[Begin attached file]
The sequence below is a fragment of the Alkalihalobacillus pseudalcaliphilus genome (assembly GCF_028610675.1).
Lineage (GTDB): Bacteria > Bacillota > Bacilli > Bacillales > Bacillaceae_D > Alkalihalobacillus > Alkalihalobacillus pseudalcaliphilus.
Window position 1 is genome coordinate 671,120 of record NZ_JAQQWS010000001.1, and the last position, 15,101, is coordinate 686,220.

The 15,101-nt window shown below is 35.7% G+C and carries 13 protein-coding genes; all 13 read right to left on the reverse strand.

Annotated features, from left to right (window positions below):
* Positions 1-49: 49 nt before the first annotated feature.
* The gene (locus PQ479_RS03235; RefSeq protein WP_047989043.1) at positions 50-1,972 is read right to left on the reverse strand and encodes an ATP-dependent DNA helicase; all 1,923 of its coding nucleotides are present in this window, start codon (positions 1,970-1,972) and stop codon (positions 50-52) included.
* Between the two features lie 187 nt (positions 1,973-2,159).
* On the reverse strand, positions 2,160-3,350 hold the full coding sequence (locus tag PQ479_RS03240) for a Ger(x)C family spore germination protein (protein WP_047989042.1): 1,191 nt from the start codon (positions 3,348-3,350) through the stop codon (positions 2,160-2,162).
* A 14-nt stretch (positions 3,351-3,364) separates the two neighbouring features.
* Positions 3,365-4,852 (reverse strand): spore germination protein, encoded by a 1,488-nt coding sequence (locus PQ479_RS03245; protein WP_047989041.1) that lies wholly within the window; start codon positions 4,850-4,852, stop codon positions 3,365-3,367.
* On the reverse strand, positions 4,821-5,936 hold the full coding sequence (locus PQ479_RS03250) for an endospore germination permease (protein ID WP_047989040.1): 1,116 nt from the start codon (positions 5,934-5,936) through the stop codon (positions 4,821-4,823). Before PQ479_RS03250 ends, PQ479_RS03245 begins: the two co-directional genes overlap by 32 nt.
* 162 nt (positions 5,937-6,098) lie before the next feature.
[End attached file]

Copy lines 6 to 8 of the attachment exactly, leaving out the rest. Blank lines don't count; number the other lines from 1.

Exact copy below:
* Positions 1-49: 49 nt before the first annotated feature.
* The gene (locus PQ479_RS03235; RefSeq protein WP_047989043.1) at positions 50-1,972 is read right to left on the reverse strand and encodes an ATP-dependent DNA helicase; all 1,923 of its coding nucleotides are present in this window, start codon (positions 1,970-1,972) and stop codon (positions 50-52) included.
* Between the two features lie 187 nt (positions 1,973-2,159).